Paying taxes to be spied upon

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Jan 04, 2007 Paying taxes to be spied upon

Today, it is hard to pick one’s nose without it being caught by surveillance, whether one is driving by traffic cameras, buying diapers at the Target store (which has more visible security cameras than I have seen in any other retail establishment), walking on the National Mall, or walking down a so-called high-crime area.

The National Security Agency prominently stuck its nose in our business — with George W. Bush’s full blessing — with its domestic spying on phone calls, as revealed in May 2006 by USA Today, which for a long time I considered to be not much better than a rag. Curiously, when I ribbed an NSA employee and former high school classmate about a dozen years ago about the NSA’s activities, with the most earnest and serious look imaginable he maintained that the NSA processed raw data. However, to process the data, the data must first be obtained, and sometimes it is obtained in violation of civil liberties and privacy.

The Federal Bureau of Investigation admits that from 1942 to 1967, it conducted Black Bag operations, wherein FBI agents "illegally entered offices of targeted individuals and/or organizations, and photographed information found in their records."

To get a flavor of the FBI’s widespread surveillance activities, visit the FBI’s Freedom of Information Act reading room. (Admittedly, not all the information there is about violations of privacy rights, but it shows how much the FBI has over-monitored people). Among the many documents found there are:

– A section on the Doors rock band: "The Doors was a group of musicians that performed with Jim Morrison. Letters were written to Director Hoover and Senator Sam Ervin, Jr. complaining that lyrics to songs performed by this group were filthy, vulgar, and offensive."

– Materials concerning the criminal investigation of McDonald’s founder Ray Kroc "for contributing an excessive amount of money to the reelection campaign of Richard M. Nixon in 1972. These contributions made by the business were to try and ensure a grant of ‘exclusive and monopolistic rights to all food services that will be officially approved by the American Revolutionary Commission for the 1976 bicentennial celebrations.’ An investigation of the matter did not have enough proof to prosecute the case."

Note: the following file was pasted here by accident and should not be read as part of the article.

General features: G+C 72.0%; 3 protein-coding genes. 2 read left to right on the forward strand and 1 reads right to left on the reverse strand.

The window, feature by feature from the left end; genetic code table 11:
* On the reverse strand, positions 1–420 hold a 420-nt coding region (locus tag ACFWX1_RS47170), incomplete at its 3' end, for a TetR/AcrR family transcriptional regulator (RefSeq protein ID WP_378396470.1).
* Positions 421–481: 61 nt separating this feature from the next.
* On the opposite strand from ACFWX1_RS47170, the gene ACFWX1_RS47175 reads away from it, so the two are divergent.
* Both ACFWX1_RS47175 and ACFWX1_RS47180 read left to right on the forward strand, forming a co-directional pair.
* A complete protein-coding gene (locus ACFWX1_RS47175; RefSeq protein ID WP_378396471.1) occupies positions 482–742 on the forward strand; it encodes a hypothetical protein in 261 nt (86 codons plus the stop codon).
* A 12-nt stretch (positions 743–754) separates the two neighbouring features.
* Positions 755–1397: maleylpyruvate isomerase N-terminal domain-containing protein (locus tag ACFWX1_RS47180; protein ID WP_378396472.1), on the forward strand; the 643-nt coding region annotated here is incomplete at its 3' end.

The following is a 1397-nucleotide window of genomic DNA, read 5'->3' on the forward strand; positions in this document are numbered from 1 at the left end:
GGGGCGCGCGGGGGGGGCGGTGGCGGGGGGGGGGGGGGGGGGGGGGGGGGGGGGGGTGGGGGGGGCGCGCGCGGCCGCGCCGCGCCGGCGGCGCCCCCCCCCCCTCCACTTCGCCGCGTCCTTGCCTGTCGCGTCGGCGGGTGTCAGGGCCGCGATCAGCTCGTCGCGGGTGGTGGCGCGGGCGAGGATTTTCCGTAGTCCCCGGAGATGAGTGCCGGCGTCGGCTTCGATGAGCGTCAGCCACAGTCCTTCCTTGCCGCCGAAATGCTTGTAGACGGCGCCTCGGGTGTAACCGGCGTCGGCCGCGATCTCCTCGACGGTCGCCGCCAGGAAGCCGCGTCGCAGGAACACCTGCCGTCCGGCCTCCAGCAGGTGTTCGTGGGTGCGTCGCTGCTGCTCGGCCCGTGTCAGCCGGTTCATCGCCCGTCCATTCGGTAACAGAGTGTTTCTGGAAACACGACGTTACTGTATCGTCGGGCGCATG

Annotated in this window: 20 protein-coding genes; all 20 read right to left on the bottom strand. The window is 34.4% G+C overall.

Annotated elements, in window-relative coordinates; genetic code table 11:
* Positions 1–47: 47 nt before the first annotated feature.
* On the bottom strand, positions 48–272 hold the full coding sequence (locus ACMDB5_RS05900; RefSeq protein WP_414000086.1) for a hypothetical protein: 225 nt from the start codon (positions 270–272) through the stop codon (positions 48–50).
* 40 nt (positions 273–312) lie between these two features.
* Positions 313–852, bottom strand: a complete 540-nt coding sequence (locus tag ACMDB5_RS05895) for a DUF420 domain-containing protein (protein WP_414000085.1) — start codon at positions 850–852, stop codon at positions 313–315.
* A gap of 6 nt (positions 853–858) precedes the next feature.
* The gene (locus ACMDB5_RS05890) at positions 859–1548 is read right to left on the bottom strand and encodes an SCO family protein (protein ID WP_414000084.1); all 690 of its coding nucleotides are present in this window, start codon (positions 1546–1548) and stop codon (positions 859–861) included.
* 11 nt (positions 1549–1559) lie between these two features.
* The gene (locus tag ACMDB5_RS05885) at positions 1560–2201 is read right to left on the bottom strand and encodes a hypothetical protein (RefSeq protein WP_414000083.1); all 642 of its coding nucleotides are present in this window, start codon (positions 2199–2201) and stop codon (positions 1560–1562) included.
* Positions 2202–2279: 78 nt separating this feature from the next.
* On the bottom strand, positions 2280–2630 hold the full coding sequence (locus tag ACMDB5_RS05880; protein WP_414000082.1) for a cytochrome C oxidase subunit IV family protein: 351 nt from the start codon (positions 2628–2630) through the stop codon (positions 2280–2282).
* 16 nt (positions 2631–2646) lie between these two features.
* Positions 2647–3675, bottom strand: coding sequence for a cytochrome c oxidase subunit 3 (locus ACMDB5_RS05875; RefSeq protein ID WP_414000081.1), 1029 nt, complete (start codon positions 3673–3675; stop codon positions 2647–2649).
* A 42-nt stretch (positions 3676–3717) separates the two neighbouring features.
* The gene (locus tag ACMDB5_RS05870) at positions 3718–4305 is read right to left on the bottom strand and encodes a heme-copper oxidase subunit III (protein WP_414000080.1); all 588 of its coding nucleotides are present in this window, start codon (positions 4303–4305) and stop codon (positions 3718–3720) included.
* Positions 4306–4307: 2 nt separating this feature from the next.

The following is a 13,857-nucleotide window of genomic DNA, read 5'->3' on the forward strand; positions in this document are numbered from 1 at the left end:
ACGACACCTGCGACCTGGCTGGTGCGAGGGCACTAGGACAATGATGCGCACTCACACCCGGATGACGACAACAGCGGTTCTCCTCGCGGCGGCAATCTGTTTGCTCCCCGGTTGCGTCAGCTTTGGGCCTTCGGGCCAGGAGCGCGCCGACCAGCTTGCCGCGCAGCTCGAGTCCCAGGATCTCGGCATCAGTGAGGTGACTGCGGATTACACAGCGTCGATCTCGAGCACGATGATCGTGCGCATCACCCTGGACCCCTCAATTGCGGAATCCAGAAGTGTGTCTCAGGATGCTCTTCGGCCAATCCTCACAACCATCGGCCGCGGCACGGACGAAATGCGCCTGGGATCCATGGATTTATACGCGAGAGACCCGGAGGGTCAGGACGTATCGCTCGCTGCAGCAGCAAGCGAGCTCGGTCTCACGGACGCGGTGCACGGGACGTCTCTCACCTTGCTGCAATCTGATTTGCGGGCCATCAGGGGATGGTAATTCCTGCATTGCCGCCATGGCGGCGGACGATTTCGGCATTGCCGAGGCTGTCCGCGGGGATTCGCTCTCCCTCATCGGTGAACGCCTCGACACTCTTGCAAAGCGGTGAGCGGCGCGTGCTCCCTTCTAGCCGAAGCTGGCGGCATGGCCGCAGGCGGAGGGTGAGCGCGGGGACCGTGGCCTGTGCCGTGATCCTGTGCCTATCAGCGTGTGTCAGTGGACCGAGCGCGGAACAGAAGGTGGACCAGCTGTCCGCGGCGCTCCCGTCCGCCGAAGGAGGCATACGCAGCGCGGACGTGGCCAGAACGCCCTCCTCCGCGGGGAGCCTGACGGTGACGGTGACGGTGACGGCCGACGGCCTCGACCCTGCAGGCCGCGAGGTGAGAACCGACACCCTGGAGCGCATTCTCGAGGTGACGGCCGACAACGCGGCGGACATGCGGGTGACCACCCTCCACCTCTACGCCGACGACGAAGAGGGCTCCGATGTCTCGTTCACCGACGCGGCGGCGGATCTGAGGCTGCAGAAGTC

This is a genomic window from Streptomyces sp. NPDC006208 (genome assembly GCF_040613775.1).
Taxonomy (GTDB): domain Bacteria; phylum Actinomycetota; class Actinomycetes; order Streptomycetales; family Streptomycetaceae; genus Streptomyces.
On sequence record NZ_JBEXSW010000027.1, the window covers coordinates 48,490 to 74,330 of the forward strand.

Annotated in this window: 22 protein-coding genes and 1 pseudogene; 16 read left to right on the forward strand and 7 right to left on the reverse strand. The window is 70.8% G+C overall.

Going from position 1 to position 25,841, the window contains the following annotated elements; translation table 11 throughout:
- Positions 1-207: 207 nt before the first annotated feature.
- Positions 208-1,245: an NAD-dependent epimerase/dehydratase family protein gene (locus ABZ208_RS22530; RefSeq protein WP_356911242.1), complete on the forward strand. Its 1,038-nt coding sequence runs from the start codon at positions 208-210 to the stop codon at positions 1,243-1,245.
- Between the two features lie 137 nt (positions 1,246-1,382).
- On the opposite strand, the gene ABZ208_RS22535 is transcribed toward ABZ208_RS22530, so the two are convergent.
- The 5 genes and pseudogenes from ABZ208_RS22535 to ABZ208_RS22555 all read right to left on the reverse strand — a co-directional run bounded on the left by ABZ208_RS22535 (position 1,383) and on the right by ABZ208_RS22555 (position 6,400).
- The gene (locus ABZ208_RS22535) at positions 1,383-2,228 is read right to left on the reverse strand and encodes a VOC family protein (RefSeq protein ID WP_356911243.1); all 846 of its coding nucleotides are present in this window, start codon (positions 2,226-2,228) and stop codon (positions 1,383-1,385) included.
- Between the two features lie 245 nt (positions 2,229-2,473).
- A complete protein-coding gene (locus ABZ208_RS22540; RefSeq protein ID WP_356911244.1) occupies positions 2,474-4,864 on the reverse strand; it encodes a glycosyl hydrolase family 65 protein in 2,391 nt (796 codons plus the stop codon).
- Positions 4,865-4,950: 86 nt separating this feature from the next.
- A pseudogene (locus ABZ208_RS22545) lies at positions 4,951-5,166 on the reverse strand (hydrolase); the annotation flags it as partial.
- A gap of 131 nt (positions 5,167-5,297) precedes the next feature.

– A section on sex researcher Alfred Kinsey.

Here is the American Civil Liberties Union’s view of the FBI’s surveillance of John Lennon.

Government violations of our privacy rights continue. Thank goodness for the American Civil Liberties Union — to which I have belonged for two decades, and on whose local Washington, DC, board I sat from 1992 to 1995 — for having none of it. For instance, the ACLU fought a grand jury subpoena (meaning a subpoena approved by a grand jury at a federal prosecutor’s request) demanding that the ACLU turn over declassified documents it obtained concerning the "Permissibility of Photographing Enemy Prisoners of War and Detainees."  

How does this all relate to my criminal defense practice? Hopefully such information will make judges and jurors recognize that police and other government officials are mere humans, many of whom grossly abuse their power and even stand up for those abuses once they are revealed. The world does not function in black and white, and police should never be seen as white knights protecting the Shire.

Jon Katz.

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